“It’s been brought to our attention that a piece of street art in Tom Clancy’s The Division 2 contained offensive content,” the a representative said. “We removed the image from the game via a patch on Thursday, April 11. We apologize that this image slipped through our content review processes, and we are currently reviewing them in order to avoid this kind of oversight from occurring in the future.”

The offending imagine was removed yesterday but it raises questions about the internal review process for adding such art to the game and why no one spotted the thinly disguised slur. The Division 2 is a complicated game, both a fun loot shooter and a story with some less than subtle politics. This stumble goes to show that even in a supposedly apolitical game something nasty can slip through the cracks.

Source: Kotaku.com

Division 2 Players Really Want Some Flashlights

The Division 2 is a game filled with some incredible technology. Players can use automated turrets, bullet blocking drones and hyper-advanced weaponry. But currently, a lot of Division 2 players just want a simple flashlight.

Over on The Division 2 subreddit, you can find multiple posts and comments from players about how the game is lacking a flashlight. Sure, players have powerful guns, incredible tech and even full access to the White House, but many players would be happier if they could carry a small flashlight or activate a headlamp.

“Can someone shed some light? It’s completely terrifying in the underground, and I’m scared of the dark,” wrote one player on in a post simply called “Can I Get A Flashlight?” Other players in this post agreed that The Division 2, especially in sewers and buildings, can get really dark. For many, turning up the brightness doesn’t work or makes the game look too foggy or strange.

Making players more frustrated with this admittedly silly situation is that in the world of The Division 2 flashlights exist. According to some folks in the community, they have found in-game backpacks that have flashlights attached to them, though your agent can’t use the flashlight. Even if you equip the bag.

Another player shared a conversation they overheard at a friendly settlement between two AI guards. It was during the night and the player walked by a small group of friendly soldiers when he heard one mention putting away their flashlight. “I just looked at her. Feeling sad knowing that they have flashlights and I do not.” They then ended their post telling asking Massive, developers of the game, to add some flashlights, please.

Some players are figuring out how to better see in the world without a flashlight. Players are suggesting to others to use the chem launcher and equip the variant that lets you create fireballs. Other players are using the simple method of shooting and using the flash of the weapon to see around them in the dark.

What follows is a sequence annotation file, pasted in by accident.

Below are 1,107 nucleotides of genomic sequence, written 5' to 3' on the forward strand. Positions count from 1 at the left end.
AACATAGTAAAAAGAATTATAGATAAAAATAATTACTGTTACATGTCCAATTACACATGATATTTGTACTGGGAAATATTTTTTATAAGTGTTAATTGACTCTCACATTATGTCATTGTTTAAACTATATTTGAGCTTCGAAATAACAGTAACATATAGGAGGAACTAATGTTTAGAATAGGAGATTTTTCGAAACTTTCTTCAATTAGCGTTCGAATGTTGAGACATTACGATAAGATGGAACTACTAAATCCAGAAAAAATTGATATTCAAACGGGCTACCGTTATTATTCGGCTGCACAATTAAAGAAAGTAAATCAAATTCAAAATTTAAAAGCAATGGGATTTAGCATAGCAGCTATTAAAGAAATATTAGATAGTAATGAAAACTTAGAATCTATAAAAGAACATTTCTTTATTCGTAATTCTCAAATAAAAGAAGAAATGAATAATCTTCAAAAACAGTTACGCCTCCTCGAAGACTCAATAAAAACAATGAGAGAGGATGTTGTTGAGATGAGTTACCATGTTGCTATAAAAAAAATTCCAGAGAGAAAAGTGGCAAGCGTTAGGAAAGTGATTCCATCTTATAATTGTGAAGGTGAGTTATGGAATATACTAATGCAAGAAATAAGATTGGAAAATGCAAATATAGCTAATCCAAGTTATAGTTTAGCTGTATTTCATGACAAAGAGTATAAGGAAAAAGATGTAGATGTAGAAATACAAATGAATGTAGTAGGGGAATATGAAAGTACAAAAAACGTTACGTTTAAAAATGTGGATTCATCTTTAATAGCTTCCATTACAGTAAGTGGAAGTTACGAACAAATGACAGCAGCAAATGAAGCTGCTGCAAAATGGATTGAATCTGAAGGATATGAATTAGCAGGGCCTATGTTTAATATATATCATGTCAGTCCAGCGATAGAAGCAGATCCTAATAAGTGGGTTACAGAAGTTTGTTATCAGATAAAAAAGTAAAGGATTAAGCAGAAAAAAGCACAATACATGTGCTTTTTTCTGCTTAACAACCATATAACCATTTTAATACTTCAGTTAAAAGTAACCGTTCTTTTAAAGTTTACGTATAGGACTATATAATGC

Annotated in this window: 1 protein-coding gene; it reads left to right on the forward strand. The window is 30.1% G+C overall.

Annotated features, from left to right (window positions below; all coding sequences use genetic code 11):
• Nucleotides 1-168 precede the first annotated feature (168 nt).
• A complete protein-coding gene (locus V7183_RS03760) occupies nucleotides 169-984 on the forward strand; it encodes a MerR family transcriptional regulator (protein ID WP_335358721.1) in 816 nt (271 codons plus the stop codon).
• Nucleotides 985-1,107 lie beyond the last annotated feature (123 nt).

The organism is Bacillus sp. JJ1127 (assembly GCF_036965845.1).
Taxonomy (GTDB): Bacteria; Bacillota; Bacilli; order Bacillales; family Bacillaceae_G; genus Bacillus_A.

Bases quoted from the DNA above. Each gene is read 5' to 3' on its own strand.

One creative player, Reddit user Langy01, came up with a crafty way to illuminate their game without a flashlight. They simply hold and aim a grenade, which creates a bright circle reticule that can be used to add some extra light to a dark tunnel.

The lack of flashlights isn’t seen by the community as a major problem or something that is ruining the game. Like the floating square that blocked some stairs, this is a small issue that players are having fun with. You can even find some humorous posts where players run with the idea that the in-game SHD, the government agency agents are part of, is still trying to research flashlights. Others have joked that flashlights are banned and Division agents aren’t allowed to use or even collect them.

The Division 2 has mostly had a smooth launch, with not many game-breaking bugs. So players in the community have little to complain about and instead, small things, like missing flashlights, have become popular “issues” to talk about. This is in stark contrast to the recent launch of Anthem, which is still filled with problems involving loot and balancing.

So with a lack of serious complaints, players have taken to the internet to have fun. Which is a nice change from what usually happens.

But seriously, they want some flashlights. Or even just a flare gun.

Source: Kotaku.com

Tips For Playing The Division 2

The Division 2 is filled with things to do, places to explore, guns to collect and enemies to kill. For returning players, much of this will feel familiar. But for players who didn’t put any time into the first game, The Division 2 might feel overwhelming. So here are some tips for new and veteran players.

These tips mostly focus on the early and mid-game content, as I and other folks at Kotaku haven’t reached max level and experienced the end game. As we put more time into the game we will update this post with new tips and recommendations.

Brush Up on What Happened In The Original Division

You can do this by playing the first game or, much more easily, reading the in-game dossiers that are unlocked at the start of the sequel. You can also catch snippets of back-story during The Division 2’s loading screens. Note that you can flip through three different types of tips and then cycle through the tips in that category. Pick “World” and then click through them.

If even that’s too much, then, ok, we’ll just tell you: a scientist named Gordon Amherst created an extremely potent biological weapon, unleashed it on the population via tainted money on Black Friday and chaos followed. The first Division focuses on how this led to New York City being placed on lockdown, while the government activated sleeper agents amid the civilian population to help restore order. Those agents are called The Division and you play as one of them. A Division agent named Aaron Keener goes rogue around the time of the first game and, as that game ends, he’s somewhere out there, armed with Amherst’s bio-weapon. The Division 2 starts off several months later and we soon see that Washington D.C. has been ravaged as well. The Division is needed there, too.

Set Things Up Before You Jump In

The Division 2 has a lot of different options to mess with, even before you start the game. You can change the size of text and have the game audibly read out text menus. Unfortunately, increasing the text size doesn’t change all the text in the game. The size of words found on the map and in on-screen notifications can be really small. You might need to scoot your chair closer to the TV to read it properly.